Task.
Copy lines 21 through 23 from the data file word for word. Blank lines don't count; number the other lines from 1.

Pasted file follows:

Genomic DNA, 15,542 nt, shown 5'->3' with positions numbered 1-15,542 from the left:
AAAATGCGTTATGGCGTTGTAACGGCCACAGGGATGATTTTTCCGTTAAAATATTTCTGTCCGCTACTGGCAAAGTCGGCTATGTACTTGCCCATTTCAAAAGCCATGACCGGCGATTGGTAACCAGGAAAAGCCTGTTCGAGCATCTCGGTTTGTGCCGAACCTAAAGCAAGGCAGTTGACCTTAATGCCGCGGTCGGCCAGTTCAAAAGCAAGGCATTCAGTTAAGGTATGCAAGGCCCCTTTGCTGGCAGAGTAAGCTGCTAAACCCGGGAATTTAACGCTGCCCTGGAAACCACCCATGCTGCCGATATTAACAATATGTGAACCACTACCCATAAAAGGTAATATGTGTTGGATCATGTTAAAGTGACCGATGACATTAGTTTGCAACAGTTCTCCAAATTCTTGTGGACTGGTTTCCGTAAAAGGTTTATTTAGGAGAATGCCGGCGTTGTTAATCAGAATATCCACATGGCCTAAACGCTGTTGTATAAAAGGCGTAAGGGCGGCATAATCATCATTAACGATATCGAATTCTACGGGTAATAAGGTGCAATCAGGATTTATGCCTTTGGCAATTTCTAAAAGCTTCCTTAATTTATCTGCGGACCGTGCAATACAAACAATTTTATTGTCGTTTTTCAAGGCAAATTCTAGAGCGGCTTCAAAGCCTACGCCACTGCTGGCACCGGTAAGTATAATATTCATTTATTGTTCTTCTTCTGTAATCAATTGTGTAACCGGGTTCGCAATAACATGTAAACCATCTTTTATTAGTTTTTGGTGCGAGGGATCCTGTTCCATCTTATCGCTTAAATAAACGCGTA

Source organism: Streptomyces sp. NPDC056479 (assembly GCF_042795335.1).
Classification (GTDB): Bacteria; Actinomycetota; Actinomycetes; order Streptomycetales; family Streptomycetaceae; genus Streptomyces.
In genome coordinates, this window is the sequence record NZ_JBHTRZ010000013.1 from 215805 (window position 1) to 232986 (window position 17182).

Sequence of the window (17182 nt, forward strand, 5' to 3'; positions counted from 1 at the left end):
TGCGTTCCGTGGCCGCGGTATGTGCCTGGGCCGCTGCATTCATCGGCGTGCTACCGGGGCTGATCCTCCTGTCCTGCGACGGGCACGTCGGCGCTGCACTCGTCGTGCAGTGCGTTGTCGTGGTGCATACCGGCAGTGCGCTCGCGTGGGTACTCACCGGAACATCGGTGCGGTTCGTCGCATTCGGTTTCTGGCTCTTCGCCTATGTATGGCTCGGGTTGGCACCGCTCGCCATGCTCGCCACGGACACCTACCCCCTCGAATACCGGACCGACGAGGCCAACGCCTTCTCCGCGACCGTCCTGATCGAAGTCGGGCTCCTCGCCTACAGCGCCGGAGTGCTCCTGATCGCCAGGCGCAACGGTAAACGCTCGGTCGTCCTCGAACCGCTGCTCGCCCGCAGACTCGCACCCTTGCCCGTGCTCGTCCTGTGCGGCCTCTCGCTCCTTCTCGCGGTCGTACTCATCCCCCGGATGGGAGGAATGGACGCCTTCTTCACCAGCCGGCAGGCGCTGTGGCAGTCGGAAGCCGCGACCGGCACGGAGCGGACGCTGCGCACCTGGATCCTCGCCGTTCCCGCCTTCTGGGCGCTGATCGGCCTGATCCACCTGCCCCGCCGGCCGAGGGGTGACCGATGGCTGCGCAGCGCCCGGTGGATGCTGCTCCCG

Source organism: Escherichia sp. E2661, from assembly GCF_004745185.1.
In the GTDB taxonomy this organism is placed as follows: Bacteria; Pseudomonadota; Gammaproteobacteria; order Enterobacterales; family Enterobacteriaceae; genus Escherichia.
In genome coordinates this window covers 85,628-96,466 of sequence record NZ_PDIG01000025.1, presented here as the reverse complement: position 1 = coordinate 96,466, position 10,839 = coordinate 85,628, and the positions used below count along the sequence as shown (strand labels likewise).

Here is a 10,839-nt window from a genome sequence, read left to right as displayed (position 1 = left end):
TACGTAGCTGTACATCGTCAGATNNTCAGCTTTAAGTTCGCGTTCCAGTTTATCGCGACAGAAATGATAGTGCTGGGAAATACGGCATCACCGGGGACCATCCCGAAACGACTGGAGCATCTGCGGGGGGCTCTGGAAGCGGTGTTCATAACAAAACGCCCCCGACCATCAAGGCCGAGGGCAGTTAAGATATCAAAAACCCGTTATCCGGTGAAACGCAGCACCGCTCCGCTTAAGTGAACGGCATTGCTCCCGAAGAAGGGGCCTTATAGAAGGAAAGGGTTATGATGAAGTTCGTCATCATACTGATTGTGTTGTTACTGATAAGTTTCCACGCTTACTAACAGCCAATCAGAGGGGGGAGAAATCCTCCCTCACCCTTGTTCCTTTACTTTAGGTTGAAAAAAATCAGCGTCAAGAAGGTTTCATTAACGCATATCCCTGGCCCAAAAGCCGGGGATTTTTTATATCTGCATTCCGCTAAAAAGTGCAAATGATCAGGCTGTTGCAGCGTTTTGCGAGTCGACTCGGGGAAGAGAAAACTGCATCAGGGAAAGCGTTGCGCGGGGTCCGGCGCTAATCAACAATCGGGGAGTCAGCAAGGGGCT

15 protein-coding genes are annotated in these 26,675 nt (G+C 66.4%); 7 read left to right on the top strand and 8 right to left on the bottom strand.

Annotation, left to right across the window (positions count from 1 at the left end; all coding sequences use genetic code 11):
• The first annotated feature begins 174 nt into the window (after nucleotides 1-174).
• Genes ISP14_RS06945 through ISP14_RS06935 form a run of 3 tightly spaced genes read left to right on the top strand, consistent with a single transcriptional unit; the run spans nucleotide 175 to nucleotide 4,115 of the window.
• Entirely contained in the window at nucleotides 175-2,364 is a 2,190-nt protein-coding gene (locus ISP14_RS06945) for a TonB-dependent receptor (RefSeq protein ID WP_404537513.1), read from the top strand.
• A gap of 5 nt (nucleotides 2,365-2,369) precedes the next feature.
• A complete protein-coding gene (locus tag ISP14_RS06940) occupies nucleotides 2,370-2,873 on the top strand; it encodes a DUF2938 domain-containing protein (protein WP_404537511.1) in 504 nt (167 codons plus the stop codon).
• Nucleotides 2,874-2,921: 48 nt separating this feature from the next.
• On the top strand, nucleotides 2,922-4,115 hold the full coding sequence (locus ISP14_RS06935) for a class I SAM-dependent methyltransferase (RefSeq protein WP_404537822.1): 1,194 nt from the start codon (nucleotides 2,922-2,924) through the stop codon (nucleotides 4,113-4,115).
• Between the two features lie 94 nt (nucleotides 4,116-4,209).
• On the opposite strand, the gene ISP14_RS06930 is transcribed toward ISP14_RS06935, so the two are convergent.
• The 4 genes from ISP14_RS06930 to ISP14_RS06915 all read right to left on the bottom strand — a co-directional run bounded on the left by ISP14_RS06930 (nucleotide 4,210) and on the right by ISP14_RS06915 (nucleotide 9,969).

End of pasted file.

• On the top strand, nucleotides 2,922-4,115 hold the full coding sequence (locus ISP14_RS06935) for a class I SAM-dependent methyltransferase (RefSeq protein WP_404537822.1): 1,194 nt from the start codon (nucleotides 2,922-2,924) through the stop codon (nucleotides 4,113-4,115).
• Between the two features lie 94 nt (nucleotides 4,116-4,209).
• On the opposite strand, the gene ISP14_RS06930 is transcribed toward ISP14_RS06935, so the two are convergent.